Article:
Trubutes to Gordon Inkster II
I have just received an email letting me know about Gordon's sudden death. I just wanted to let you all know how sorry I am. Gordon was a great character who cared passionately about what he taught. To this day, I carry with me much of what he taught me about Impressionism, and I always think of him whenever I visit an exhibition.
I know for a fact he will be sadly missed.
Oliver Burton (1990-94)
Receiving Inkytext in the blue yonder of South Africa kept me in touch with Lancaster, for which I was most grateful.
I am very sorry to hear of Gordon's passing. My sincere condolences to his family and friends.
All good wishes
The world seems a darker place. His span must have been almost exactly that of his beloved Proust, Balzac, and Hector McIvor, and his stature was no less.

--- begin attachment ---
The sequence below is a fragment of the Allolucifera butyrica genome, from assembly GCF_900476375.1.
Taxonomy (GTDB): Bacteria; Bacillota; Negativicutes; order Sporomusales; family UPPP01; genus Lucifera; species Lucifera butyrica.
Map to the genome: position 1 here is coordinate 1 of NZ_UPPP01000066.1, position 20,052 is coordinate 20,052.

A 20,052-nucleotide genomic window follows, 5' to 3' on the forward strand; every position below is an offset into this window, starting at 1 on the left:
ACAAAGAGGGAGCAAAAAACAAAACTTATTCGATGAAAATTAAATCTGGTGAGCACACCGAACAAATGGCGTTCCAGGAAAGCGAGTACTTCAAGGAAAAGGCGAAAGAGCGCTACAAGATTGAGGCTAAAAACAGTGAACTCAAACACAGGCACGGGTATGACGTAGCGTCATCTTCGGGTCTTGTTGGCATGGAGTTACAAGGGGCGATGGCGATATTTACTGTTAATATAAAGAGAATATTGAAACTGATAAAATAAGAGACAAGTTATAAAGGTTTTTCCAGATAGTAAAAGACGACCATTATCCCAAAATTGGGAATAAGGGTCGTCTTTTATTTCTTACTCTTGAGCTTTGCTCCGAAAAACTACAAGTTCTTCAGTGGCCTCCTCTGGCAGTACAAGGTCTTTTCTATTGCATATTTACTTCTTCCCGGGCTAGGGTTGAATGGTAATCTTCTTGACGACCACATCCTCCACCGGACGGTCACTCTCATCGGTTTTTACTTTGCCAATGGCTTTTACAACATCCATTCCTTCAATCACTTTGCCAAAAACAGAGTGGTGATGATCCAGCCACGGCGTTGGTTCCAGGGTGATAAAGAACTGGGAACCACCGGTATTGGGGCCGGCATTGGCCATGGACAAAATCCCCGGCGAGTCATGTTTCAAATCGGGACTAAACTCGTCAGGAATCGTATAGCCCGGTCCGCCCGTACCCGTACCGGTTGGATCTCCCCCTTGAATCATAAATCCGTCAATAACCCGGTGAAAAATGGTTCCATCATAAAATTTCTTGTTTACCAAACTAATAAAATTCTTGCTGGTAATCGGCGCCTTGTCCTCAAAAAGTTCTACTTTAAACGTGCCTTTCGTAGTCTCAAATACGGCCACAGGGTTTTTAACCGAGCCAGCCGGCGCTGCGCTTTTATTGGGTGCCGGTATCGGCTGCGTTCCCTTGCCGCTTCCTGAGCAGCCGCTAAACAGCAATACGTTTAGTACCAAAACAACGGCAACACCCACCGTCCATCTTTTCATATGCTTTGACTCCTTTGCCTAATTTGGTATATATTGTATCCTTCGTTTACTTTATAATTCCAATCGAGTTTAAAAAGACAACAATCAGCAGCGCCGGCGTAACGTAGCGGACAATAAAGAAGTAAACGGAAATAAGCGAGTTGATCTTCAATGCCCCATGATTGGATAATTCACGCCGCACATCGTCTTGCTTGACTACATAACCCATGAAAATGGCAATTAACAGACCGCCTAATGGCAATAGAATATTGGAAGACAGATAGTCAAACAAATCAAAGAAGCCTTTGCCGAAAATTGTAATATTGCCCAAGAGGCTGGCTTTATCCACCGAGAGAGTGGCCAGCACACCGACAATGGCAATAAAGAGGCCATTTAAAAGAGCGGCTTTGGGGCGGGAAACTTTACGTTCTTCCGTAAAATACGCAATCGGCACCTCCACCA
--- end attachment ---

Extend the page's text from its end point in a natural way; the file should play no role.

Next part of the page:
I've just arrived for my sabbatical visit to the University of Melbourne.
It really is a great shock. Lancaster has lost one of its compass bearings with Gordon's death. He has been of immense importance to the character and development of the University and a good friend to many.
The news of Gordon's death greatly saddened me. Gordon and I go back to the very early days of the County College. In more recent times I greatly enjoyed reading Inkytext. Not only did this keep me in touch with Lancaster, but it reassured me that, working in a place that is even more troubled by anti-academic idiot managerialism than is Lancaster, that one could still maintain academic standards and free expression. If I am known in my university as an "awkward bugger", it is in no small part due to the influence Gordon has had on me. Of course I have in no way been able to compete with Gordon.
Both Linden and I send our condolences to Maggie and the family, as well as to all his many friends at Lancaster University.
Farewell, Inky, you made a difference.